Connect with us

DailyArtMagazine.com – Art History Stories

Eerie, Haunting and Below the Sea: DeCaires Taylor’s Underwater Museums

DeCaires Taylor's Underwater Museums
Jason deCaires Taylor, Raft of the Lampedusa, Lanzarote, 2016. Source: boatshopping

Sculpture

Eerie, Haunting and Below the Sea: DeCaires Taylor’s Underwater Museums

In 2006, British artist Jason deCaires Taylor installed the first undersea sculpture park in the Caribbean. Since that time he created several other sites including ones at Cancun, Mexico, the banks of the Thames in London and the waters of Canary Island Lanzarote. Taylor’s unique installations are a culmination of his skills and experiences as a sculptor, conservationist, and scuba diver. He is a key contributor of the eco-art movement.

Born in 1974 of an English father and Guyanese mother, Taylor studied art in London. He became a full-time artist at the age of 30. Inspired by his work as a scuba instructor and passion for ocean conservation, each undersea park and museum is a dialogue of art, science and the relationship between humans and nature. He deals with modern themes of climate change, pollution and immigration and is recognized internationally for his environmental and political work.
DeCaires Taylor's Underwater Museums

Jason deCaires Taylor, Self-portrait in studio, 2013. Source: Installation Magazine

The sculptures are made from a special pH-neutral cement with a texture that encourages growth of coral and habitation of underwater creatures. The corals, sponges, fish, crustaceans and worms live on and alter the surface of the statues – the sea claiming the works, altering and engaging with the pieces in a completely organic way.

The underwater parks display up to 400-500 life-size sculptures, cast from local people, trees and even cars. Having the ocean as the exhibition space means a constant change of environment. There are schools of fish that swim by, and shifting tides, lighting to the sandstorms that whirl through and engulf the statues in clouds. Visitors access the sculptures through diving, snorkeling or glass-bottom boats. An added benefit is these parks are located near coral reefs and are able to divert a lot of attention.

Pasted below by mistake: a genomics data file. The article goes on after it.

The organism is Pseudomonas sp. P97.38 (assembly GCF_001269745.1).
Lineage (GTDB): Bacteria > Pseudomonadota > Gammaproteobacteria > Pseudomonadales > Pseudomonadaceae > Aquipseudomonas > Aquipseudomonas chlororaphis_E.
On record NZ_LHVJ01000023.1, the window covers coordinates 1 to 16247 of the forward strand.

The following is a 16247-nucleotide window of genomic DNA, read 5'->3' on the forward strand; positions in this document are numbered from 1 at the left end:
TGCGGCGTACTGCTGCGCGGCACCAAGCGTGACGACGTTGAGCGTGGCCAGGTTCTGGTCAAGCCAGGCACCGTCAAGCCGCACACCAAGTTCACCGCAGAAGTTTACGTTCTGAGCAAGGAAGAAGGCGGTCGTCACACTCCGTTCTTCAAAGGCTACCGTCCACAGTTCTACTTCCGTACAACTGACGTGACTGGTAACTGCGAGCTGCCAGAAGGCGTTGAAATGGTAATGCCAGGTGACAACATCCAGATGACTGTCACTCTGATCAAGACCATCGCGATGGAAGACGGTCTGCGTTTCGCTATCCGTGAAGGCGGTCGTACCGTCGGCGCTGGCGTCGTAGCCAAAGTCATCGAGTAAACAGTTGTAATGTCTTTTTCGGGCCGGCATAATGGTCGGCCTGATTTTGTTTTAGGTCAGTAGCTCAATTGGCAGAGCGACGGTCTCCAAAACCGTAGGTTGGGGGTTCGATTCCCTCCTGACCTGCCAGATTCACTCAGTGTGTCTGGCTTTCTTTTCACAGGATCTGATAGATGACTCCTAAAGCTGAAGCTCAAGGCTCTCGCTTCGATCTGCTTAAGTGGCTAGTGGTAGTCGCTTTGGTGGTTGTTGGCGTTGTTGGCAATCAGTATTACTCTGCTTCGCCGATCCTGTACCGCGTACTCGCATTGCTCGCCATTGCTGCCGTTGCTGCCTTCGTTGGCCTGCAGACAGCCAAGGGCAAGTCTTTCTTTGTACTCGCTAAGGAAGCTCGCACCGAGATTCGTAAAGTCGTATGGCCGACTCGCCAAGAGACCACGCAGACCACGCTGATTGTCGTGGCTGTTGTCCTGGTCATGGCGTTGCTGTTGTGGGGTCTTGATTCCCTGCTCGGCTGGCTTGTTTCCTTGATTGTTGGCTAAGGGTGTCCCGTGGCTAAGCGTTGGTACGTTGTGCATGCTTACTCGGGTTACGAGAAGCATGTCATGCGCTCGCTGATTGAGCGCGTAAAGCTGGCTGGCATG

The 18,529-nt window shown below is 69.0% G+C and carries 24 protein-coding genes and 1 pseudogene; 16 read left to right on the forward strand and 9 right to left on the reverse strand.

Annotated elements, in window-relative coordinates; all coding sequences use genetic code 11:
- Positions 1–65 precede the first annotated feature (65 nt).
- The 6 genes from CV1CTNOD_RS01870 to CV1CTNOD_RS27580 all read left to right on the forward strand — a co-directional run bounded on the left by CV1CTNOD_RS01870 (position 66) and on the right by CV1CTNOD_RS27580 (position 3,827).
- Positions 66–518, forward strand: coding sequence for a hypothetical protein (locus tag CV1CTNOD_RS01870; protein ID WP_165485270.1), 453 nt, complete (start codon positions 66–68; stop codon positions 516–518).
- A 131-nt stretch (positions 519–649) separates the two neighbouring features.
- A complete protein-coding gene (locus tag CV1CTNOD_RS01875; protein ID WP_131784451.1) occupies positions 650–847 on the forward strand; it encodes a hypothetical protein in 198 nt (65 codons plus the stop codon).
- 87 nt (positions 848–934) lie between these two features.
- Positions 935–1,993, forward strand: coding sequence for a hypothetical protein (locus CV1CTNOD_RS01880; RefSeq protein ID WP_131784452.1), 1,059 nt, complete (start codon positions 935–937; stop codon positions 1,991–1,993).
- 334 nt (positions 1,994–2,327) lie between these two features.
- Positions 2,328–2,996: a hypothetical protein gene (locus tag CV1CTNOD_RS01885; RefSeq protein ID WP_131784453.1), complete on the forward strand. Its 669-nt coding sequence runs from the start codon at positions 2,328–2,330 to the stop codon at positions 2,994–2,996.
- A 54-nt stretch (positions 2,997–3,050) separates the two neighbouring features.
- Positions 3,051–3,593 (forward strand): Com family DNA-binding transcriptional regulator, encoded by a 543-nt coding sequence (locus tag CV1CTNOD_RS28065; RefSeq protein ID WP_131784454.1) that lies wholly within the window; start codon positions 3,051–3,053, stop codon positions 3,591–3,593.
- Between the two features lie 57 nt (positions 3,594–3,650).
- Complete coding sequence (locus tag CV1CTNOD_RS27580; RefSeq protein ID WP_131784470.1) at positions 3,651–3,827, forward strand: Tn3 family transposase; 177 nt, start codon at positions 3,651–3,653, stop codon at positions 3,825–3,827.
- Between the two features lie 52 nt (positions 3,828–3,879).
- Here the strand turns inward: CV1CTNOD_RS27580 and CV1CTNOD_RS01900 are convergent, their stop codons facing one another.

The Raft of the Lampedusa

DeCaires Taylor's Underwater Museums

Jason deCaires Taylor, Raft of the Lampedusa, Lanzarote, 2016. Source: boatshopping

The Raft of the Lampedusa resting on the floors off of Lanzarote is a homage to Théodore Géricault’s Raft of the Medusa (1891). 13 bodies piled in an inflatable raft. In Taylor’s words, the work is not intended as a tribute or memorial to the many lives lost but as a stark reminder of the collective responsibility of our now global community.

Reclamation

DeCaires Taylor's Underwater Museums

Jason deCaires Taylor, Reclamation, MUSA, Cancun, 2009. Source: musamexico.org


Infusing hope and phoenix-like resurrection is Reclamation. Purple sea fans spread and filter the water. It offers a sense of revival to the viewer and home to the ocean life teaming on its surface.

 Silent Evolution

DeCaires Taylor's Underwater Museums

Jason deCaires Taylor, Silent Revolution, MUSA, Cancun, cement, 2010. Source: ted.com